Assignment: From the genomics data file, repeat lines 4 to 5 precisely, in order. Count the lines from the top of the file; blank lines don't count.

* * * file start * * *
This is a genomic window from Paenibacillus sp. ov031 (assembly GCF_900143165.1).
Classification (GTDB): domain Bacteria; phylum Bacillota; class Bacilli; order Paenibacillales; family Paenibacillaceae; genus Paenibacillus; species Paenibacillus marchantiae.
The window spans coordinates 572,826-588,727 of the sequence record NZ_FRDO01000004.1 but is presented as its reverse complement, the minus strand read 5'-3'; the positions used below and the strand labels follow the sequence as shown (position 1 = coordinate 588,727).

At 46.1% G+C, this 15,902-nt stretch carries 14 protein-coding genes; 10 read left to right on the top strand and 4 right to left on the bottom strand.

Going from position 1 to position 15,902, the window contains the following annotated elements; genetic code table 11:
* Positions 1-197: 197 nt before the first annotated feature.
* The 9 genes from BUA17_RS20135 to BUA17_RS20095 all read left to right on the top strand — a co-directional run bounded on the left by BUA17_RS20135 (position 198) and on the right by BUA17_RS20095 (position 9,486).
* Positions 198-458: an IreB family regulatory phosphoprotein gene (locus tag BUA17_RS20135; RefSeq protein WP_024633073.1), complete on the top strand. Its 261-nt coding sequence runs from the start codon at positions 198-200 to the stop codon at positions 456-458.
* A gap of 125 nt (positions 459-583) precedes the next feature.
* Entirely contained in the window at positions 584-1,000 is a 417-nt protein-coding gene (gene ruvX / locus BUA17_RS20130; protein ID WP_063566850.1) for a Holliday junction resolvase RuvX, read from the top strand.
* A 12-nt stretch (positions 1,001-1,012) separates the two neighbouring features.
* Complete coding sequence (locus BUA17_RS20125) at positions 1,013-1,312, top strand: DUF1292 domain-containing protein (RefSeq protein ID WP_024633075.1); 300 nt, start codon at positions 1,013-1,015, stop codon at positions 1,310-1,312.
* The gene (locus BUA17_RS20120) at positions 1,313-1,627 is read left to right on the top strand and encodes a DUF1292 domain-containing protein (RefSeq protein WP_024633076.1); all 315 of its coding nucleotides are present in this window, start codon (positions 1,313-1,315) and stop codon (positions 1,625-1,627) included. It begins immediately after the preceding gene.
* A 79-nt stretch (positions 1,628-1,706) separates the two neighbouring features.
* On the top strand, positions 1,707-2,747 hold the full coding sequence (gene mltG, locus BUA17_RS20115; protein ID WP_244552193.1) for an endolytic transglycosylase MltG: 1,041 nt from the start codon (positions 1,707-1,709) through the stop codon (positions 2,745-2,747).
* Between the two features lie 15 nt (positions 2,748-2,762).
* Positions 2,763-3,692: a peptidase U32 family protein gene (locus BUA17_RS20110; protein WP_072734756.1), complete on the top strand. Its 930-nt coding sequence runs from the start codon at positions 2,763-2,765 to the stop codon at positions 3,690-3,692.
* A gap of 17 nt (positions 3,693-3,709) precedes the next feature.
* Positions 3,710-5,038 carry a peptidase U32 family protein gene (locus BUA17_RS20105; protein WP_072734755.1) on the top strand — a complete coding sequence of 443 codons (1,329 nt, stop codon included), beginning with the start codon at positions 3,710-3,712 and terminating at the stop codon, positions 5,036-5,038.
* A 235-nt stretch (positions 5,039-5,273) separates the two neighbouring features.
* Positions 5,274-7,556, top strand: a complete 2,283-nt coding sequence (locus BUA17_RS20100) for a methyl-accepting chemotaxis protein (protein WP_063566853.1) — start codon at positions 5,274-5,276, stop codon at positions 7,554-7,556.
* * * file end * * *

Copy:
At 46.1% G+C, this 15,902-nt stretch carries 14 protein-coding genes; 10 read left to right on the top strand and 4 right to left on the bottom strand.

Going from position 1 to position 15,902, the window contains the following annotated elements; genetic code table 11: